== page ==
IMPRESSIONS from a Cross-section

Marazban F Velati
Marazban F Velati
Vice President- Corporate HR
Sutlej Textiles & Industries limited

No training can be effective till the candidate believes in it.


What are your salary brackets across the textile value chain? What are your top HR policies? Any unique policy? How are employees given their annual increment? How are they incentivised?

Current job markets are upbeat across the textile value chain as more and more job avenues are opening up. Progressive organisations have come to acknowledge that the historically sluggish growth in salaries as compared to other market segments, is keeping good talent away. This has been aggravated by inflationary markets and a disproportionate balance of expected skills and experiences in the job market. 

Our HR philosophy is simple. Keep them happy. HR should play a more prominent and demonstrative role in building an organisation. Issues like ensuring right recruitment and employee fitment, developing people's competence, maintaining transparency in dealing with people and adopting fair review and reward mechanisms are majorly stressed upon, what is that which makes you walk the extra mile to keep your employees happy? For us, these contribute to the top HR policies and are classified as: Work with ethics policy, employee support policy, self-development policy, policy on integration (employee engagement) and rewards and recognition policy.

Our Meet the CEO policy allows anyone and everyone, including workers, to meet the CEO with any agenda, every single day, between a stipulated time. The agenda is concluded the same day. Under the Senior Workers as Mentors scheme, newly recruited staff supervisors are placed under senior workers who teach them trade practices before they move on to take charge of their respective shifts. 

With staff strength of more than 900 employees, we follow some steps to retain the talent. These include: Recruiting the right people; planning their career; improving their supervisory and managerial abilities; providing employees with constant feedback about clear and meaningful goals; driving employee engagement and development activities; continuously measuring and improving retention strategies to keep them effective.

Training is too important to be left out to the training department alone. Having an independent training centre facilitates the process of training and it needs to be a collaborative function. Individual management functions are giving way to formation of teams with shared responsibilities.

Training function can be decentralised, involving the departments requesting the skills, with the HR department which plays the role of resource provider and the candidates themselves as the key stakeholders. No training can be effective till the candidate believes in it. The first measure to upgrade is to make candidates ready to do so. It is said commonly that well-begun is half done. A few measures to equip staff with latest skillsets revolve around technical and functional training and periodic retraining. Making the line manager responsible as mentor in the above training team is the best approach. We follow this methodology. Any specific skillset required but not available in-house can be met through third party experiences conducted either in-house or by deputing teams to external programmes. These days, there are a variety of tools and techniques available for training. Right from classical classrooms training with audio-visuals to virtual training stimulations are available.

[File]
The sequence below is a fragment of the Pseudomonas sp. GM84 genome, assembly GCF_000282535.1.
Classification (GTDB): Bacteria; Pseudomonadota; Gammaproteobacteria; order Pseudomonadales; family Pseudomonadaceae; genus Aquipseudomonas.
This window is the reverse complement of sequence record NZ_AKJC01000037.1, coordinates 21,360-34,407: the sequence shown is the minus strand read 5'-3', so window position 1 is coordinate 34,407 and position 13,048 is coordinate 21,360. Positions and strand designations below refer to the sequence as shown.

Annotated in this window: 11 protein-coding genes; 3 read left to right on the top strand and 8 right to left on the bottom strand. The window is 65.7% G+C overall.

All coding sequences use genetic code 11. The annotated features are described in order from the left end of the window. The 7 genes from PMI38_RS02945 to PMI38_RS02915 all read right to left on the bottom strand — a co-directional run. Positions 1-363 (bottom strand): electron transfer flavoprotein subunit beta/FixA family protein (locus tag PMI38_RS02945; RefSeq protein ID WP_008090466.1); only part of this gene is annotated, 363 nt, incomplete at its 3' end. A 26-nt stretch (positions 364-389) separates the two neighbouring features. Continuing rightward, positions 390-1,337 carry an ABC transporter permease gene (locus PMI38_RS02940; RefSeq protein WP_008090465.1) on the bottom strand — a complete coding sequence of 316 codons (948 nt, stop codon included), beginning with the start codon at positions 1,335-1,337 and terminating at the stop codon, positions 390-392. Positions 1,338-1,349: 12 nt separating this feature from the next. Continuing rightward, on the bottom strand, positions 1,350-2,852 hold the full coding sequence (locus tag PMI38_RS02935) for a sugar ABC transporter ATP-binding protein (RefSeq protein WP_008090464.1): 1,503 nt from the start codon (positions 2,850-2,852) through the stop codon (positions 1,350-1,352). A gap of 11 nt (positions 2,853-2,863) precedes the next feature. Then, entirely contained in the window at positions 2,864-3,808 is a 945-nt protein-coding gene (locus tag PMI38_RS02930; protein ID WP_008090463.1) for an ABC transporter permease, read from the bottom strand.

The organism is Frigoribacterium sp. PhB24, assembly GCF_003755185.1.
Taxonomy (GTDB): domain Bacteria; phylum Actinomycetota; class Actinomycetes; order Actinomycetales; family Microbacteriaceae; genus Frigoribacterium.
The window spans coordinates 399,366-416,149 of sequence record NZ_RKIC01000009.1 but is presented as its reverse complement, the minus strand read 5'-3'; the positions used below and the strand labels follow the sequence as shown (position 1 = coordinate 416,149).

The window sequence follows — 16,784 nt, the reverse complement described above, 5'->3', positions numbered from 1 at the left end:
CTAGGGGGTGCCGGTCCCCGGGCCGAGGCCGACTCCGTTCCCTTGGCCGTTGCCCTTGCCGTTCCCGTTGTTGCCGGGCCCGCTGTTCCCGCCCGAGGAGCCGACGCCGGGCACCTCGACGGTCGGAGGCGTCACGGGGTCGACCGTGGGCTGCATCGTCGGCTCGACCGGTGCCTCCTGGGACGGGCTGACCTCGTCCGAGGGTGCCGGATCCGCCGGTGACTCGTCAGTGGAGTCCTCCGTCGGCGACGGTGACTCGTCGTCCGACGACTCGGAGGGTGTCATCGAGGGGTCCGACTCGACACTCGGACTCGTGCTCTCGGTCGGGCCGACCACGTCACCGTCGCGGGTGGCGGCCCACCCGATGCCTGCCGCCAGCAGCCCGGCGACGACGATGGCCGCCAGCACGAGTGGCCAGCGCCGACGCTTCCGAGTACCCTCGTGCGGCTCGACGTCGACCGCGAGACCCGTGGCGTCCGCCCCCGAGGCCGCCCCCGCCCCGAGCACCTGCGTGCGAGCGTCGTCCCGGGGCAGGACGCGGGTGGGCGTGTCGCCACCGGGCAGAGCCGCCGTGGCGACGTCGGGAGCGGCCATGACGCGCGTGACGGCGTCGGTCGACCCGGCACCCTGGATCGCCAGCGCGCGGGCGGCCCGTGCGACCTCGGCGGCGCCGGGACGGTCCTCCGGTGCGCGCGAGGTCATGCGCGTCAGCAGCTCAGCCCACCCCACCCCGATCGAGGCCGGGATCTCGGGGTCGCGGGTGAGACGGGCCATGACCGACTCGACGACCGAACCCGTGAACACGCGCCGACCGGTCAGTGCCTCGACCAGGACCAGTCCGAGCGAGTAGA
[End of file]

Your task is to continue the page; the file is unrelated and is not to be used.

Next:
Annual raise is a function of individual performances and the overall performance of the organisation. Currently, we are in the process of doing away with the yearly appraisal process and adopt continuous feedback and reward mechanisms.
Incentives are used for multiple reasons such as to increase productivity, retain employees, attract good talent, reward high achievers, even thank employees for achieving their goals and to encourage team work. 

We have classified the following incentives: Compensation incentives that include financial rewards on attainment of targets; recognition incentives include actions such as thanking employees, praising them, presenting employees with a certificate of achievement, or announcing an accomplishment at a company meeting; rewards incentives include items such as gifts, monetary rewards, service award presents, and items such as gift certificates. 

An example is the employee referral awards that we use to encourage employees to refer job candidates. Appreciation incentives include such happenings as company parties and celebrations, company-paid family activity events, ice cream socials, birthday celebrations, sporting events, paid group lunches, and sponsored sports teams.

Published on: 13/12/2016

DISCLAIMER: All views and opinions expressed in this column are solely of the interviewee, and they do not reflect in any way the opinion of Fibre2Fashion.com.

F2F NewsLetter

Subscribe today and get the latest information on Textiles, Fashion, Apparel.

 Fibre2Fashion Monthly Newsletter
 Upcoming Trade fairs & Events Monthly
 F2F Weekly Insights
 Technical Textiles eNews Weekly